There is at present a difference of interpretation between the US and China over what military activities are permissible under Unclos in another country's EEZ. But is this an irreconcilable difference of concept or does the apparent difference of concept reflect only a difference of capability? I am not so sure.
The US has made clear that the US-Japan alliance covers the Senkakus; it has been ambiguous about the US-Philippines alliance, and hence in effect made clear that it does not cover the disputed areas in the South China Sea. War in support of the principal US East Asian ally is credible, if unlikely. War over rocks, shoals and reefs would be absurd.
In 2014, China sent an uninvited surveillance vessel to the RIMPAC exercise that was being conducted off Hawaii. That same year, it conducted a major naval exercise in the eastern Indian Ocean between Christmas Island and Indonesia. Last year, the PLA Navy rather cheekily sent a flotilla through US territorial waters off Alaska while President Barack Obama was visiting that state. The PLA justified its actions in terms that could have been used by a spokesman for the Seventh Fleet. At present, the PLA Navy can only make such deployments sporadically. But its capabilities will develop and as capabilities converge so may concepts, and as concepts converge so may interests.
Over time, a more symmetrical naval equation must develop in the SCS. When this occurs, it is likely that some implicit or de facto agreement over the SCS will be reached between the US and China. When this occurs - and I believe it is more a question of when and how, not whether - countries like Cambodia and the Philippines which now define the extremities of the positions of Asean members on the SCS may well find themselves too far out on a limb for comfort. When big countries reach agreement, they generally try to make small countries pay the price.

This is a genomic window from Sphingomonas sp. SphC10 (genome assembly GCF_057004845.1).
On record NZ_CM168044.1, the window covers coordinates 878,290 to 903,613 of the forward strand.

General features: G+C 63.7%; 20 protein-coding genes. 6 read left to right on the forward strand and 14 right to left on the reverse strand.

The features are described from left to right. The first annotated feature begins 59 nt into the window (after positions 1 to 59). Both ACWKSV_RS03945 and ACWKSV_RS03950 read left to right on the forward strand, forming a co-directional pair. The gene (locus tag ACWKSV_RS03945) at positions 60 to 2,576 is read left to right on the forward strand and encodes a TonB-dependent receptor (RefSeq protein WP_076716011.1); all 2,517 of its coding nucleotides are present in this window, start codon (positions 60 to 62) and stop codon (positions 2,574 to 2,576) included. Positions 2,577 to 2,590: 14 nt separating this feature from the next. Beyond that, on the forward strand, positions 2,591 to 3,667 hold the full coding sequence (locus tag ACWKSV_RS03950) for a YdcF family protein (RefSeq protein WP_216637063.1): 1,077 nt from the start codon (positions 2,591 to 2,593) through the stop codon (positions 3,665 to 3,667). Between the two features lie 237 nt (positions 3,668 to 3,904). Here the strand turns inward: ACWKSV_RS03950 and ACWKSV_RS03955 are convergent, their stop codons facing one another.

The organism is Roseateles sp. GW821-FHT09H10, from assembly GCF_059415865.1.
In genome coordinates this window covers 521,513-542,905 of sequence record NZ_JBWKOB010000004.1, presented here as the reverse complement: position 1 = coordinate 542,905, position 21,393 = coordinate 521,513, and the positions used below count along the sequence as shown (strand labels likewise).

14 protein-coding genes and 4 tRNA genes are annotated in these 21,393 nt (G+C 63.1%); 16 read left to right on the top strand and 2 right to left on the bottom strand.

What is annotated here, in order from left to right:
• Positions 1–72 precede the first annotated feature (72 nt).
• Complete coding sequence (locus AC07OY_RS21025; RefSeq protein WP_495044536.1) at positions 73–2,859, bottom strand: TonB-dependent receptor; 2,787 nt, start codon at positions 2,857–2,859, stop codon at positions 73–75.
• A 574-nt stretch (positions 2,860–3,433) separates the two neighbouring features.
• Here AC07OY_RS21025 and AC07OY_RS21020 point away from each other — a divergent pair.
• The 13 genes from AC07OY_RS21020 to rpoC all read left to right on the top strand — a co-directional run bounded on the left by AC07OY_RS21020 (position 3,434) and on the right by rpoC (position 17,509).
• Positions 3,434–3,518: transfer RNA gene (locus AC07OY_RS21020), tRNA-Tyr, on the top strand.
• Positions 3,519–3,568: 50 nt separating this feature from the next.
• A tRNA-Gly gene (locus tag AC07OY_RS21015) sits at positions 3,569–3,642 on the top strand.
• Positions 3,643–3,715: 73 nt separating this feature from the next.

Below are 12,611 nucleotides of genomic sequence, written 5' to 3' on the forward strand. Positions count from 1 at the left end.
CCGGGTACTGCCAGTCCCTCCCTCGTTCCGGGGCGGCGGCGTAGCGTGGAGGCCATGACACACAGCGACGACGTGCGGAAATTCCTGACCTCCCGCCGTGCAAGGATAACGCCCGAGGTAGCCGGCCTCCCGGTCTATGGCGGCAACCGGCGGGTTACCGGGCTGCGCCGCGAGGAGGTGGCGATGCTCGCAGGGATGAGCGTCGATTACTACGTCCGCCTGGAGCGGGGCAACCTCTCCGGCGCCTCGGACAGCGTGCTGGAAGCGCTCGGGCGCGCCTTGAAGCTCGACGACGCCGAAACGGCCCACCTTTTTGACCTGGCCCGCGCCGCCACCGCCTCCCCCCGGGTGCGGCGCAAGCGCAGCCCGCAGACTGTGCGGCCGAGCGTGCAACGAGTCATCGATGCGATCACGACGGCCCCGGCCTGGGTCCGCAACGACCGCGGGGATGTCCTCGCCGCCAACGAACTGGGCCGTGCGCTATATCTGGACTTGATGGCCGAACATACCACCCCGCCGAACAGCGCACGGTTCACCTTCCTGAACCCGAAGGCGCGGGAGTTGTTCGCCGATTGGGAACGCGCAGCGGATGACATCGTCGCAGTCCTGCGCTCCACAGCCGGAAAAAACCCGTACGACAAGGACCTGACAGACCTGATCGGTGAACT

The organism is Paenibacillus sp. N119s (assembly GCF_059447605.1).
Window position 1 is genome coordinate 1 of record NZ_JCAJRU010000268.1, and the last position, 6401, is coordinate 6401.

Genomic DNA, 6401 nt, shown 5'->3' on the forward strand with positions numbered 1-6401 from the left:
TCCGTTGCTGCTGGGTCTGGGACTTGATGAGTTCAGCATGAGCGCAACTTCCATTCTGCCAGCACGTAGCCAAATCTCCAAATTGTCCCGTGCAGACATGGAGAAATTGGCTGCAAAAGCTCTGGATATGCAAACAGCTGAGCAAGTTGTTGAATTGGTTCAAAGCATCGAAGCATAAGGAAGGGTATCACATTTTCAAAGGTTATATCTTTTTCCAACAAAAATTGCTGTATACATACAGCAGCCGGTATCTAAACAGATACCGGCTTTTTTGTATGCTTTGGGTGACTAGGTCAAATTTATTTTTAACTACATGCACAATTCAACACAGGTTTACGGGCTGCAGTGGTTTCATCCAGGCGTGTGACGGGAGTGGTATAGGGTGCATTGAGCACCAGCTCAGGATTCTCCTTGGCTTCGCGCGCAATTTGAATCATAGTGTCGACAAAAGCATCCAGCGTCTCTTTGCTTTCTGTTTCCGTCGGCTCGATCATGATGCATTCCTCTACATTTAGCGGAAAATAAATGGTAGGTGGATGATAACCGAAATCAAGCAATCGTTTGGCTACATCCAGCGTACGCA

Nothing I have said is intended to imply that the US presence in South-east Asia is unwelcome. But in South-east Asia the American porridge is always going to be too hot or too cold. It is extremely difficult to get the temperature just right to suit the tastes of all countries in a politically diverse region. Some countries will always fear abandonment while others will always fear entanglement. This is the reality that inevitably confronts an offshore balancer and its allies. It is one of the burdens of global power. But, of late, the US has itself unnecessarily added to its own burdens.
American intervention in Iraq, and later in Libya and Syria in support of the UK and France, left those countries irrevocably broken. But the US is now doing its best to walk away. When the "Arab Spring" broke out - a singularly inappropriate metaphor because after spring inevitably comes summer and Arab summers are notoriously hot - within the space of a mere week, the US shifted from treating President Hosni Mubarak as a valued and steadfast 30-year ally to unceremoniously dumping him. In South-east Asia, this evoked echoes of how the US had treated President Suharto, another 30-year ally. The US drew a "red line" in Syria which quickly faded entirely away as the Obama administration desperately grabbed at the threadbare line thrown to it by Russia. And all this at a time when China was constantly reminding Asean in ways subtle and not so subtle that it was a geographical fact, whereas the American presence in South-east Asia was only a geopolitical calculation.